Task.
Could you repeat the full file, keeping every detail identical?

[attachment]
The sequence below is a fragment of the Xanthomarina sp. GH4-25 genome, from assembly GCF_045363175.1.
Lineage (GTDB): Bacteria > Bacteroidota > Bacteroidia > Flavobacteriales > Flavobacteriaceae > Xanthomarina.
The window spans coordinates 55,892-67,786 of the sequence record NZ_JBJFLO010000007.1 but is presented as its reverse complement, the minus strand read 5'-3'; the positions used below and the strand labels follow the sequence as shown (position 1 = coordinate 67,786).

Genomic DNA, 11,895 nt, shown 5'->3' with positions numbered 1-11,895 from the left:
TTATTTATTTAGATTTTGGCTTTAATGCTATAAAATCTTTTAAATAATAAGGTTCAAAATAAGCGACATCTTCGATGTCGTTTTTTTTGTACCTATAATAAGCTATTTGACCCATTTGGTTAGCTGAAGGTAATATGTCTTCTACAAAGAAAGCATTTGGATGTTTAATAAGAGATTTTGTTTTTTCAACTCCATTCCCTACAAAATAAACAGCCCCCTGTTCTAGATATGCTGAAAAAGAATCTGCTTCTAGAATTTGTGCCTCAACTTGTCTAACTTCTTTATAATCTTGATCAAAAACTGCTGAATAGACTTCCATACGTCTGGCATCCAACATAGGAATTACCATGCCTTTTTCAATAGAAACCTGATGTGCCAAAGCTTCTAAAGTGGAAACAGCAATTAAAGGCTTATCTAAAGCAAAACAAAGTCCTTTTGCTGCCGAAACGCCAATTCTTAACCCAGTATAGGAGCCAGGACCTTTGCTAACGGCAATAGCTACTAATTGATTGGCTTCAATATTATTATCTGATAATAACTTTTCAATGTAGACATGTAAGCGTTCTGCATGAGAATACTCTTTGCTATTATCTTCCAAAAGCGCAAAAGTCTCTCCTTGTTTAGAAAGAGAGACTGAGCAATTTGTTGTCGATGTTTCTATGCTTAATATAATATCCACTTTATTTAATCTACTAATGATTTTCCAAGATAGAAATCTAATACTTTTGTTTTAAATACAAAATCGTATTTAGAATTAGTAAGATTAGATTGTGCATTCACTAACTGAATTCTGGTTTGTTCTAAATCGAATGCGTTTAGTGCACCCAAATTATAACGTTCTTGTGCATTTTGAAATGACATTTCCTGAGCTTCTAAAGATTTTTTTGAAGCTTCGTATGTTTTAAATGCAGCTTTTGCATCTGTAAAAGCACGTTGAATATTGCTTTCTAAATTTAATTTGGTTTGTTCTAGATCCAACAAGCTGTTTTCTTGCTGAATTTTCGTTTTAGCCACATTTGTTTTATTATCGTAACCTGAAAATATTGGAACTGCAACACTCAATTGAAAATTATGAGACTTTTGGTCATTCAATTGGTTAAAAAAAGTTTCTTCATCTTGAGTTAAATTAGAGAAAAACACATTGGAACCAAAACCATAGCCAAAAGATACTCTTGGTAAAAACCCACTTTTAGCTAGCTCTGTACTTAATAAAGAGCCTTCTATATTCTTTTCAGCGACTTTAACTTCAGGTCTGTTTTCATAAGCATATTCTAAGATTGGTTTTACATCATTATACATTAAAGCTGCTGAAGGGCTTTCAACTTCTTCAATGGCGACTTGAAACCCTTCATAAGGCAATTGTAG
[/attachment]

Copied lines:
The sequence below is a fragment of the Xanthomarina sp. GH4-25 genome, from assembly GCF_045363175.1.
Lineage (GTDB): Bacteria > Bacteroidota > Bacteroidia > Flavobacteriales > Flavobacteriaceae > Xanthomarina.
The window spans coordinates 55,892-67,786 of the sequence record NZ_JBJFLO010000007.1 but is presented as its reverse complement, the minus strand read 5'-3'; the positions used below and the strand labels follow the sequence as shown (position 1 = coordinate 67,786).

Genomic DNA, 11,895 nt, shown 5'->3' with positions numbered 1-11,895 from the left:
TTATTTATTTAGATTTTGGCTTTAATGCTATAAAATCTTTTAAATAATAAGGTTCAAAATAAGCGACATCTTCGATGTCGTTTTTTTTGTACCTATAATAAGCTATTTGACCCATTTGGTTAGCTGAAGGTAATATGTCTTCTACAAAGAAAGCATTTGGATGTTTAATAAGAGATTTTGTTTTTTCAACTCCATTCCCTACAAAATAAACAGCCCCCTGTTCTAGATATGCTGAAAAAGAATCTGCTTCTAGAATTTGTGCCTCAACTTGTCTAACTTCTTTATAATCTTGATCAAAAACTGCTGAATAGACTTCCATACGTCTGGCATCCAACATAGGAATTACCATGCCTTTTTCAATAGAAACCTGATGTGCCAAAGCTTCTAAAGTGGAAACAGCAATTAAAGGCTTATCTAAAGCAAAACAAAGTCCTTTTGCTGCCGAAACGCCAATTCTTAACCCAGTATAGGAGCCAGGACCTTTGCTAACGGCAATAGCTACTAATTGATTGGCTTCAATATTATTATCTGATAATAACTTTTCAATGTAGACATGTAAGCGTTCTGCATGAGAATACTCTTTGCTATTATCTTCCAAAAGCGCAAAAGTCTCTCCTTGTTTAGAAAGAGAGACTGAGCAATTTGTTGTCGATGTTTCTATGCTTAATATAATATCCACTTTATTTAATCTACTAATGATTTTCCAAGATAGAAATCTAATACTTTTGTTTTAAATACAAAATCGTATTTAGAATTAGTAAGATTAGATTGTGCATTCACTAACTGAATTCTGGTTTGTTCTAAATCGAATGCGTTTAGTGCACCCAAATTATAACGTTCTTGTGCATTTTGAAATGACATTTCCTGAGCTTCTAAAGATTTTTTTGAAGCTTCGTATGTTTTAAATGCAGCTTTTGCATCTGTAAAAGCACGTTGAATATTGCTTTCTAAATTTAATTTGGTTTGTTCTAGATCCAACAAGCTGTTTTCTTGCTGAATTTTCGTTTTAGCCACATTTGTTTTATTATCGTAACCTGAAAATATTGGAACTGCAACACTCAATTGAAAATTATGAGACTTTTGGTCATTCAATTGGTTAAAAAAAGTTTCTTCATCTTGAGTTAAATTAGAGAAAAACACATTGGAACCAAAACCATAGCCAAAAGATACTCTTGGTAAAAACCCACTTTTAGCTAGCTCTGTACTTAATAAAGAGCCTTCTATATTCTTTTCAGCGACTTTAACTTCAGGTCTGTTTTCATAAGCATATTCTAAGATTGGTTTTACATCATTATACATTAAAGCTGCTGAAGGGCTTTCAACTTCTTCAATGGCGACTTGAAACCCTTCATAAGGCAATTGTAG